Now in the final hours of his administration, President George W. Bush seems to be receiving some final well-wishes, even from many of his harshest critics while his few remaining supporters seem intent on supporting him blindly while seemingly refusing to acknowledge his deficiencies. So ends the odd and sometimes insuffrable Bush years.
The failure of the administration of the 43rd president is not that he invaded Iraq, was apparently asleep at the wheel when Hurricane Katrina hit, sided with Ted Kennedy on education and immigration, flubbed his initial Supreme Court choice of Harriet Miers, or grew government at LBJ speeds. It was all of this that derailed him. It was the liberalism of the first Republican president of the 21st century that caused his failure.
The conservatism embodied in Barry Goldwater and Ronald Reagan died during the past eight years. It was not merely that the president was liberal when we thought he was conservative, but he had legions of followers on the Right who followed him too blindly. After an election where conservatives and Republicans bemoaned the cult of personality surrounding our incoming president, we should be reminded that an idol was made out of the most recent occupant of the office. Conservatives followed a failed president off the cliff. The wreckage lies at the bottom.
Despite all that, even his biggest mistake, Iraq, is not uniquely Mr. Bush’s fault. His enablers came from both parties. Democrats and Republicans to this day continue to funnel American tax dollars into a Middle Eastern black hole.
Many people (yes, liberals) desired to see Saddam Hussein deposed but only when a humanitarian war went south did they begin to denounce it. The war of national security to remove weapons of mass destruction, that likely existed at one time, became a war of ideology (democracy) and a clash of civilizations. I have stubbornly clung to the belief that the President did not lie in making his case to the nation about the war with Iraq (in fact, I have far more contempt for the neoconservative advisors who, like they did for many others, duped the president about the threat of Hussein‘s Iraq), but regret his refusal to correct an obvious mistake.
Some of the remaining supporters of the president are taking these final hours to harangue his critics who gave him nothing but grief from the very beginning. External obstacles, by and large, did not ruin the presidency of Mr. Bush. It was mainly the ones he set for himself: Iraq, the bureaucratic nightmare of Katrina, his incompetent presiding over a corrupt party, that is what made George W. Bush a failed president and a tragic historical figure.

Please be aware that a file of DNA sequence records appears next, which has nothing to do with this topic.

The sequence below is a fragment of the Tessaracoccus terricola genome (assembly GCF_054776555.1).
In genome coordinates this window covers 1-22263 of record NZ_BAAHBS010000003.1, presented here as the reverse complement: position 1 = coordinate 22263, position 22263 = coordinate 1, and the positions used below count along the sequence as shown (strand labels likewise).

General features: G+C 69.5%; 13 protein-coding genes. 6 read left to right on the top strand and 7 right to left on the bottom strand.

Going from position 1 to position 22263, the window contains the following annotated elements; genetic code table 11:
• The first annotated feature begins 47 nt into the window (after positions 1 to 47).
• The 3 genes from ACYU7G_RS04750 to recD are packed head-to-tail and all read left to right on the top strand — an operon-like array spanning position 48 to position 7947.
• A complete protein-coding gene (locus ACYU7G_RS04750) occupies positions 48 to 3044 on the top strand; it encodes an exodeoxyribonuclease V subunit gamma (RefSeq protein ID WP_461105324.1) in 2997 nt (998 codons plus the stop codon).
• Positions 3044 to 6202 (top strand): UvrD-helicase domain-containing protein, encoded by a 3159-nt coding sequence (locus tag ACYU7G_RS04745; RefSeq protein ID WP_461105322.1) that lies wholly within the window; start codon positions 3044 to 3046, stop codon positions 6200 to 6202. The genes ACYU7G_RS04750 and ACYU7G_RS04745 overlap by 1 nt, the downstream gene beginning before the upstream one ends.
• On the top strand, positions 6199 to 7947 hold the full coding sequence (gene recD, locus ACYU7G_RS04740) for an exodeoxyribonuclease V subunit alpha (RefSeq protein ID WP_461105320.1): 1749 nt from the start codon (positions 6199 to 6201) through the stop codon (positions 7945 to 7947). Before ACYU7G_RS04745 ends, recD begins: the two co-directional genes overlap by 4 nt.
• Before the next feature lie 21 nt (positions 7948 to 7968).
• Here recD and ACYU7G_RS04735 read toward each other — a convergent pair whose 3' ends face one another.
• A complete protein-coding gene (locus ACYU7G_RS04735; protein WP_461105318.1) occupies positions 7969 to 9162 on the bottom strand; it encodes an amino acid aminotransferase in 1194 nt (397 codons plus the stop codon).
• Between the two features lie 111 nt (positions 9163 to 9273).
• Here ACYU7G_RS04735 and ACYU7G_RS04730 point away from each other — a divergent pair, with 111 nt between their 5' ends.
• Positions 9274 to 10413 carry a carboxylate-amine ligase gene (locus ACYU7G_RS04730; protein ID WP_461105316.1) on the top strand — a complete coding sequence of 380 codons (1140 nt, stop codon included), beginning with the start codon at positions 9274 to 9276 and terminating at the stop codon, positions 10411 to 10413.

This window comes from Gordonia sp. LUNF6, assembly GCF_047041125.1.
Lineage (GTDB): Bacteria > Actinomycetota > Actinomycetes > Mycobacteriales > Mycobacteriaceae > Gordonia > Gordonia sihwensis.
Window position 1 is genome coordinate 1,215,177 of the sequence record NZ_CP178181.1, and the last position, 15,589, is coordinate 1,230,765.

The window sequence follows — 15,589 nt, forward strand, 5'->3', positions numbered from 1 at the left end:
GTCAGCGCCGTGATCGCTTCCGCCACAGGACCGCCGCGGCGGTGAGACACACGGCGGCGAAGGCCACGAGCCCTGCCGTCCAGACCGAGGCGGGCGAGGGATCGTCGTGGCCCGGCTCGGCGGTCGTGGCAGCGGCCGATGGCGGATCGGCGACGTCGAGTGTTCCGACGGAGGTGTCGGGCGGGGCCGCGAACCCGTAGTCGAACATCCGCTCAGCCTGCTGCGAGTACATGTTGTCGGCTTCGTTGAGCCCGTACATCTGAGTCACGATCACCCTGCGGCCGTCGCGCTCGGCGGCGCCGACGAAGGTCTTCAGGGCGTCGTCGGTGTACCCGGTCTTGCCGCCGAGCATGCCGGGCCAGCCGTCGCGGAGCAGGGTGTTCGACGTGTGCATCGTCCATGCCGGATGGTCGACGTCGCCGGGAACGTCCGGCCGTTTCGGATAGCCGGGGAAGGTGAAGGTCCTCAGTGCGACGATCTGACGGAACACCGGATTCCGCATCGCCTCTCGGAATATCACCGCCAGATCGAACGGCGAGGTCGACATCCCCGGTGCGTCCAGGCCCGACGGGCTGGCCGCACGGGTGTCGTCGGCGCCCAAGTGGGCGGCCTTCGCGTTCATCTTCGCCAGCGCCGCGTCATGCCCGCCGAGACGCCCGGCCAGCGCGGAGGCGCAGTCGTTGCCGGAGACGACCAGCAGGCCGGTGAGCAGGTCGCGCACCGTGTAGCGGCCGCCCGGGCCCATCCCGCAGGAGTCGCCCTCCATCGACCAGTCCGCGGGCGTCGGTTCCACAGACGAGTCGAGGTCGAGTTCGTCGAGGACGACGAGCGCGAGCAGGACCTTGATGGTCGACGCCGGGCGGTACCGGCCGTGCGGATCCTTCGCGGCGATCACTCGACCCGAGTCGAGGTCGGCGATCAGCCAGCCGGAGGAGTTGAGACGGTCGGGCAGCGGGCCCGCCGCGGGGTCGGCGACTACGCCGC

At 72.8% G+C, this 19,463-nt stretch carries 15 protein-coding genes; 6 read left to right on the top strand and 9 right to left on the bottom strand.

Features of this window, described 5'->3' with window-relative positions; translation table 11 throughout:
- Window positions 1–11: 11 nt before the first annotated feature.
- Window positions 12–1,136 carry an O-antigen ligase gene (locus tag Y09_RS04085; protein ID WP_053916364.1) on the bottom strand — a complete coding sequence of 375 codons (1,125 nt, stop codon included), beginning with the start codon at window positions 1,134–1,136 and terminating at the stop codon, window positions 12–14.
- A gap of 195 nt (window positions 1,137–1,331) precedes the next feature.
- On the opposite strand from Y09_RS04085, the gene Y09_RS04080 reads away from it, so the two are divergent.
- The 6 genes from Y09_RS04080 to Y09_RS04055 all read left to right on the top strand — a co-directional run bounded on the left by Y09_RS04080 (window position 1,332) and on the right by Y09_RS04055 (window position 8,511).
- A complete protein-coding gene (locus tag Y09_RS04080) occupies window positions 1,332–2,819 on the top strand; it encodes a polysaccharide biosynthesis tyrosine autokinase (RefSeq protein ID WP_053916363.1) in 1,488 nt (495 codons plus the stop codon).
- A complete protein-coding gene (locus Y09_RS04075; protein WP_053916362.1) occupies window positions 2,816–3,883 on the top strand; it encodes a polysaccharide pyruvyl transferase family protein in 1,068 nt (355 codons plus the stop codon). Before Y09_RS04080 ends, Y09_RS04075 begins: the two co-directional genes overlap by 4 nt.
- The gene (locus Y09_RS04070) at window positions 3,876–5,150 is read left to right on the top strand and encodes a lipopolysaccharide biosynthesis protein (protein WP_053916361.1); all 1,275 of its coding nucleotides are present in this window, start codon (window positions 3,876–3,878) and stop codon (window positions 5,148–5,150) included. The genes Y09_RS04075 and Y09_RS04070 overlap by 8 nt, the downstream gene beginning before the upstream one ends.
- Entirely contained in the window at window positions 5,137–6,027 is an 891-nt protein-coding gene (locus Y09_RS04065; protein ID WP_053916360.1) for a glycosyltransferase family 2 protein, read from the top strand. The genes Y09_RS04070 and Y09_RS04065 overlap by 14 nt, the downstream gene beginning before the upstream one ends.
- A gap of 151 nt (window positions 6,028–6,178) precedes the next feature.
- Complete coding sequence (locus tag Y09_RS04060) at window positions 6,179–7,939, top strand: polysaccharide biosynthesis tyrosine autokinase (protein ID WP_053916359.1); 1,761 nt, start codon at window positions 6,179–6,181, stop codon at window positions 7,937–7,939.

There is little doubt that George W. Bush’s time in office will be judged by his decision to go to war in Iraq. He will be fortunate if the economy turns around and the recession manages to avoid becoming a depression as the plummeting economy is considered by many to be the final tragic legacy Mr. Bush is leaving to his country.
It was his liberalism that ruined the president’s two terms. Even though Mr. Bush’s successor promises to be different, he appears poised to keep doing more of the same. Instead of Iraq, Mr. Obama will ratchet up the American presence in Afghanistan, a country perhaps impossible to pacify, that could ruin his presidency as the former country ruined Mr. Bush’s. The government grew at an alarming rate under this Republican president and the incoming Democratic president, with stronger majorities than his predecessor ever had, is prepared to explode the government to new and more invasive depths. Did we really learn nothing from the Bush years?
These last few days have filled me with regret. It serves little purpose now to get angry with George W. Bush. After all that has happened over the past eight years, I feel a little sorry for him. Yes, he has been a failed president, but his failure was not inevitable. If he had kept his 2000 campaign pledge of a humble foreign policy and kept his promise to get government out of the people’s way, he would have avoided some of these massive disasters.
Alas, it was not. History is not written by what could have been or what should have been, but what was, and the 43rd president was as an abject failure. Mr. Bush leaves the White House tomorrow and returns home to Texas, which is a site I believe everyone, including the president himself, is happy to see.
Goodbye, Mr. President.